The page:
CI/CD with Cloud-Native Applications
CI/CD with Cloud-Native Applications
Creating a CI/CD pipeline is a necessary part of any cloud infrastructure, and tools like Jenkins, Travis CI, and CircleCI work well with Kubernetes.
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Continuous integration and continuous delivery, an approach now known as CI/CD, is more than just an approach for developing and delivering apps to customers. While CI/CD changes how apps are deployed—introducing smaller iterations and faster deployment in the process—the approach itself gets adopted differently. Especially for cloud-native applications.
When you implement CI/CD for deploying cloud-native applications, the approach becomes an inseparable tool that streamlines the whole development and deployment phases. In fact, cloud-native applications can be made more robust in the long run when their development integrates with pipelines based on the CI/CD approach.
Kubernetes as Container Orchestration Platform for Cloud-Native Applications
Compared to VM deployments, continuous delivery in an environment like Kubernetes is a lot more efficient. You don’t have to bring the entire application down to commit an update or make changes. Every microservice runs in a container and they are deliberately made modular. The characteristics of cloud-native applications actually amplify the benefits of CI/CD.
Cloud-native apps can be developed, tested, and delivered using the same (or similar) cloud environment with the help of Kubernetes. You can have containers in a node running a staging version of your app, and other containers in a separate node actually handling real users and keeping the application running.
What’s needed is a pipeline that bridges the gap between development stages. Developing a complete app with plenty of microservices is one thing; deploying the app to the cloud is another. The challenges associated with making the transition put further emphasis on the need for better pipelines for managing the process.
CD Pipeline with Jenkins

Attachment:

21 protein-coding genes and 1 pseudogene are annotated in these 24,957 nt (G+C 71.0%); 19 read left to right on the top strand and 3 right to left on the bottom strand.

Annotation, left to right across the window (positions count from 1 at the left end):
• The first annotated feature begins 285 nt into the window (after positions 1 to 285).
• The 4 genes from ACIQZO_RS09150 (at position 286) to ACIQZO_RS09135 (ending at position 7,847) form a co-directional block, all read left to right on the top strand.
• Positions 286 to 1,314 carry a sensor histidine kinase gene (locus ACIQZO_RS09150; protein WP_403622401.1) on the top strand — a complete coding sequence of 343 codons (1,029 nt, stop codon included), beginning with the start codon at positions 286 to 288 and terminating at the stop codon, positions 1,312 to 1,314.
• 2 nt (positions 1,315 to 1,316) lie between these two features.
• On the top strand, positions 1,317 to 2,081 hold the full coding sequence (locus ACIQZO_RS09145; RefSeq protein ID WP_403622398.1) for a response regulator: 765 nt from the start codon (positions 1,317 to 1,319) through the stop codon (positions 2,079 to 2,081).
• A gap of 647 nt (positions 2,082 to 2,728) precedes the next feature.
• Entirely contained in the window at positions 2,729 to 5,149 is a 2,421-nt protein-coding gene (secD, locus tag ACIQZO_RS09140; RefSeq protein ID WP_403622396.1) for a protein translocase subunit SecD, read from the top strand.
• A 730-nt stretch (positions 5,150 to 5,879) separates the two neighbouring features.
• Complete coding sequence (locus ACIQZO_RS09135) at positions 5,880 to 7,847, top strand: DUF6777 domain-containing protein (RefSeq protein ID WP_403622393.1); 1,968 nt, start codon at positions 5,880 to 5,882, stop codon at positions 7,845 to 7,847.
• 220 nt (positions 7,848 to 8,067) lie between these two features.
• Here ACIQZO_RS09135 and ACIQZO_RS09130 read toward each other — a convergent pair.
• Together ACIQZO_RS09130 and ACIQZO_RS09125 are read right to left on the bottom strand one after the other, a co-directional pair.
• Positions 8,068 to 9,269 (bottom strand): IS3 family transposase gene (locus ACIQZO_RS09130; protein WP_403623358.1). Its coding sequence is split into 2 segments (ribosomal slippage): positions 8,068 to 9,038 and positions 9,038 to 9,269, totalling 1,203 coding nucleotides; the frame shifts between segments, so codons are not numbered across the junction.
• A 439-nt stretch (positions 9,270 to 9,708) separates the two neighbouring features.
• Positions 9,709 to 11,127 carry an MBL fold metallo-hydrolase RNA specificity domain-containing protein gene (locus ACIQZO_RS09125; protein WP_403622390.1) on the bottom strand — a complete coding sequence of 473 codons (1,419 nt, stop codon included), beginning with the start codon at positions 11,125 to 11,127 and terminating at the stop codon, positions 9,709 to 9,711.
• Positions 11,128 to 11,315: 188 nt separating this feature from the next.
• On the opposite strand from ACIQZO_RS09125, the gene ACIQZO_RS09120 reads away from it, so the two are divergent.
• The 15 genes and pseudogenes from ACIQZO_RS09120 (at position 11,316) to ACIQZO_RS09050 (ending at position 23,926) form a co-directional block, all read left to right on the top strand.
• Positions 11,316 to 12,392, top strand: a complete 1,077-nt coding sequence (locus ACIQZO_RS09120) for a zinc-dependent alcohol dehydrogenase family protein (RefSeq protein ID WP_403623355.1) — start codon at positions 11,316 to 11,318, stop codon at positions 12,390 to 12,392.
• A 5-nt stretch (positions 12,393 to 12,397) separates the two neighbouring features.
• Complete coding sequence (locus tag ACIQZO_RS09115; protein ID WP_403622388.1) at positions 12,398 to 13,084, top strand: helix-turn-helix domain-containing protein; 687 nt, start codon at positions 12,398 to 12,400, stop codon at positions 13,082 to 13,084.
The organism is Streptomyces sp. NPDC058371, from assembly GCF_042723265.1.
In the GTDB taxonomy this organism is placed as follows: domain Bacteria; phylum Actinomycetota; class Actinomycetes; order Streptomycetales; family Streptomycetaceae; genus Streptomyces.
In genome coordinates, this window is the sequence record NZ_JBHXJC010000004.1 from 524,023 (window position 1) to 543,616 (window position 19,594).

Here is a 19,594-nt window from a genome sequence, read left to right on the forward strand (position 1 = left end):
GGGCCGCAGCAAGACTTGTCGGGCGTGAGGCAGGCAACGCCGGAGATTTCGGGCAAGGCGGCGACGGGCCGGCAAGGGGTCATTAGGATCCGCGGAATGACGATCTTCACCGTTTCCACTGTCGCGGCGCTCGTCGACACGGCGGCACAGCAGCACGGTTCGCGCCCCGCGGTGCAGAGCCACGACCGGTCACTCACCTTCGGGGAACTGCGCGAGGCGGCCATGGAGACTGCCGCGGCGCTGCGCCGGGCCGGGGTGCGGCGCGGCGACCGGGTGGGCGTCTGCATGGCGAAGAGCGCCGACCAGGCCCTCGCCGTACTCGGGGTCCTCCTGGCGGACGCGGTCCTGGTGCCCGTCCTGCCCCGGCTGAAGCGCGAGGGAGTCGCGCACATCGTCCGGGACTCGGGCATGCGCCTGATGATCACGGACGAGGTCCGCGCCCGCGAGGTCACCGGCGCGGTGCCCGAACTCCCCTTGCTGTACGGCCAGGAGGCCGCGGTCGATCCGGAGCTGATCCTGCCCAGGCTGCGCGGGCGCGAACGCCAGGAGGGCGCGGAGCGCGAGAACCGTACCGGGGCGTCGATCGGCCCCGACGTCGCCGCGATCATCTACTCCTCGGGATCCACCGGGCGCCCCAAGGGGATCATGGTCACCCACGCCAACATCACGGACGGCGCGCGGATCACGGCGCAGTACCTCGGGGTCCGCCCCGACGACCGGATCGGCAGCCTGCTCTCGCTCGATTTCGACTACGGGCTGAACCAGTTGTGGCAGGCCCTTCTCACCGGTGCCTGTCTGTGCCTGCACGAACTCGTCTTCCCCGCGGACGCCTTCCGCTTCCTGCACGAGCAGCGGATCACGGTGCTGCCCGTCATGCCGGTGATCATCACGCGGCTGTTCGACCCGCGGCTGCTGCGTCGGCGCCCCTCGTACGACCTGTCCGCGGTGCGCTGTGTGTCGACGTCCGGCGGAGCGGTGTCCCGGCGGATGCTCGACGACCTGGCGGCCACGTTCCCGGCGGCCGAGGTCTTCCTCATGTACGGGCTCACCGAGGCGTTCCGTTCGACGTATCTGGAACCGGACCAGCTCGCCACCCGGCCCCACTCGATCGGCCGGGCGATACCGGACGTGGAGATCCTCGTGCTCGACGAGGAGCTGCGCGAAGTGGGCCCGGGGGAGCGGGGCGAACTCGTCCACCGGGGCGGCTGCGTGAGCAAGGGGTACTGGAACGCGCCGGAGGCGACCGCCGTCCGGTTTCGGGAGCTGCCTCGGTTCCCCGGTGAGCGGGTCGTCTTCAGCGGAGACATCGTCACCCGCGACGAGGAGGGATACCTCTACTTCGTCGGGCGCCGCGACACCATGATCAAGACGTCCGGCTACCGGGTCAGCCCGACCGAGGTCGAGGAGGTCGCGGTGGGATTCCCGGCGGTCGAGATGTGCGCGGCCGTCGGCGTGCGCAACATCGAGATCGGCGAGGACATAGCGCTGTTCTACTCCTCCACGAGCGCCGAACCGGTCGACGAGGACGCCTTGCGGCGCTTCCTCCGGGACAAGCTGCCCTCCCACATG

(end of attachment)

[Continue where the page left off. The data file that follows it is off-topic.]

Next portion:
Jenkins is perhaps the most popular CD tool in the market. It is used by thousands of development teams to automate the process of orchestrating development, testing, and deployment pipelines for cloud-native applications. Since Kubernetes handles the orchestration of server resources, clusters, and nodes, Jenkins becomes the bridge needed to close the aforementioned gap.
Jenkins offers some key advantages.
- Containers can be made more efficient from the beginning, and the entire app can perform better with its microservices and architecture defined as part of the development process.
- Maintain a clean environment for maximum compatibility. Jenkins spools up new containers when testing and updates are needed.
- Jenkins is also compatible with Helm and will run as a Kubernetes container, meaning you can run Jenkins with services like Amazon EKS and streamline your development pipeline even further.
Jenkins utilizes components such as Jenkins Master and Executor Pods, Data Persistent Disk, UI and Discovery Services, and UI Ingress as an added component. To set up Jenkins, you need a front-facing node for the UI and a private node or cluster for Jenkins Master Pods.
Since Jenkins runs as a standard Kubernetes pod, you configure the service using YAML files. Once the service is up, you can create Jenkins deployment from the master pod. Jenkins also uses persistent storage for storing configuration files.